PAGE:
Every year as the weather turns warmer, people flock to the Jersey shore from all over the country for a summer getaway. While at the beach, tourists and locals alike want to cut loose and enjoy themselves. For many, having a good time is synonymous with having a drink. While you may be able to have a drink at a seaside bar or restaurant, drinking on the beach is a different story.
The State of New Jersey does not actually have any laws on the books prohibiting alcohol on the beach. However, this does not mean people have free reign to drink on the beach. Instead, most beach towns impose local ordinances that prohibit alcohol consumption on the beach. There are, however, state laws applying to the public consumption or possession of alcohol by those who are underage. Overall, the penalties for drinking on the beach will vary depending on the township your beach falls under.
If you have been charged for drinking alcohol on the beach in New Jersey, call our NJ public intoxication attorneys for help. Remember, the way we approach your charges may depend on which beach and town you were charged in. Call the Law Offices of John J. Zarych at (609) 616-4956 to arrange a confidential legal consultation free of charge.
Can I Drink on the Beach in NJ?
While there is no state law prohibiting alcohol on the beach in New Jersey, you probably cannot drink on the beach. Instead of applying a universal state law to all of New Jersey’s beaches, each beach is governed by a local town or city. Individual beach towns may apply their own local ordinances prohibiting alcohol on the beach. Most beaches in New Jersey fall under a local rule banning alcohol consumption.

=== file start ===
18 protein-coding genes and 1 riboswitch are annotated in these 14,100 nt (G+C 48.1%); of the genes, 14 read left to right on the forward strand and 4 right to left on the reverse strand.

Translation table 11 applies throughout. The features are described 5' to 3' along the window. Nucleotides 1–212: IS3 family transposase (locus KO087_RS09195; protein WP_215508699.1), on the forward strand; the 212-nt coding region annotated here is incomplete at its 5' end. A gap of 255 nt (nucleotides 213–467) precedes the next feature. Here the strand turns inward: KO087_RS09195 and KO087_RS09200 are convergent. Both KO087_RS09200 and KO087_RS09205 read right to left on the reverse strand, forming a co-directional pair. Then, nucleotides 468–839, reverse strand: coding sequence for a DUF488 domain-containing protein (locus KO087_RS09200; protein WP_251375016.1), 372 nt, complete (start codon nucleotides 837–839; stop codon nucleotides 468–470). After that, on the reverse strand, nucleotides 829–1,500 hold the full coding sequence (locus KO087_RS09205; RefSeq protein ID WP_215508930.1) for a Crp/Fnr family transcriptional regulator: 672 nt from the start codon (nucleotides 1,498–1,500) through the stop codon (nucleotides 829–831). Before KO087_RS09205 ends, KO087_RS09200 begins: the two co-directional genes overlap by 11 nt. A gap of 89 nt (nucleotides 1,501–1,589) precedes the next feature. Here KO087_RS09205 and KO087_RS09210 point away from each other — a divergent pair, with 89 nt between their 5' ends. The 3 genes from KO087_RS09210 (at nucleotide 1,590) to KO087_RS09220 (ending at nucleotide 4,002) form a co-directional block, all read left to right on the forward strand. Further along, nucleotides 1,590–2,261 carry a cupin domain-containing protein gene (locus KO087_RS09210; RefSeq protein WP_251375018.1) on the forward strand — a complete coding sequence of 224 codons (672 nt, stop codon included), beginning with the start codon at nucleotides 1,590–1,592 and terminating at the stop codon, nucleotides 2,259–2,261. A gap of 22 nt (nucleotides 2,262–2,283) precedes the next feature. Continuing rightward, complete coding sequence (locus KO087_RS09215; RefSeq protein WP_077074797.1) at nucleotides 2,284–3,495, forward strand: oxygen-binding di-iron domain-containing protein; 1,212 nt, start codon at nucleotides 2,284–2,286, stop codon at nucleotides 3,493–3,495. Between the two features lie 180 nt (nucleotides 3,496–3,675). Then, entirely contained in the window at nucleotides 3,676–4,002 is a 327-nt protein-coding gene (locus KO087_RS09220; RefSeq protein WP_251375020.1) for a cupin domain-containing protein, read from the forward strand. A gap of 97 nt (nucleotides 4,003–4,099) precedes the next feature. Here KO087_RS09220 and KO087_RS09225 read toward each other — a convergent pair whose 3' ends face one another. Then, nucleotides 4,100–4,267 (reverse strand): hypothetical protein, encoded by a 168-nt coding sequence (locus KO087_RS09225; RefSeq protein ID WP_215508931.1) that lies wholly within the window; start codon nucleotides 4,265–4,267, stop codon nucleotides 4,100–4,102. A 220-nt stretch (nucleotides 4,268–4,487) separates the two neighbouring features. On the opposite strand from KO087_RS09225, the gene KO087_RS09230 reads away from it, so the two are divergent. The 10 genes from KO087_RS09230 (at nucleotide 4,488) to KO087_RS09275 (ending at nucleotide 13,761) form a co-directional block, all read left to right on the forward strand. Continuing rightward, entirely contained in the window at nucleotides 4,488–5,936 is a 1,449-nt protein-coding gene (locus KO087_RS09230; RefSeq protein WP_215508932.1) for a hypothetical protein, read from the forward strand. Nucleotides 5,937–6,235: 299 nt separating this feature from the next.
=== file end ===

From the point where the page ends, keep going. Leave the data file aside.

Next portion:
Because the laws surrounding alcohol on beaches vary from town to town, the penalties for drinking on the beach will vary in a similar fashion. In most towns along the Jersey shore, you are likely to face a fine for drinking on the beach. Different towns may impose different fines, so it is crucial that you speak to a local attorney who is familiar with the town’s alcohol laws.
Alcohol tends to go hand-in-hand with poor decision making. If you are caught by the authorities drinking alcohol on the beach, you might face other penalties in addition to those for drinking on the beach. It is not unusual for intoxicated beach goers to cause disruptions and be charged with a disorderly conduct offense. Tourists who may not realize that alcohol is prohibited on New Jersey’s beaches may become upset, angry, or belligerent when confronted by law enforcement, especially if they have already had a few drinks.
If you are facing legal consequences for drinking on the beach at the Jersey shore, call our New Jersey criminal defense attorneys for assistance. We can help you prevent your beach vacation from turning into a nightmare.
Penalties for Underage Alcohol Consumption on the Beach in NJ
Anyone younger than the legal drinking age of 21 is considered underage in relation to alcohol-related offenses. Underage defendants who are charged with drinking on the beach in New Jersey may face separate penalties and consequences. According to N.J.S.A. § 2C:33-15, a state law in New Jersey, there are no criminal charges or penalties associated with underage drinking on the beach.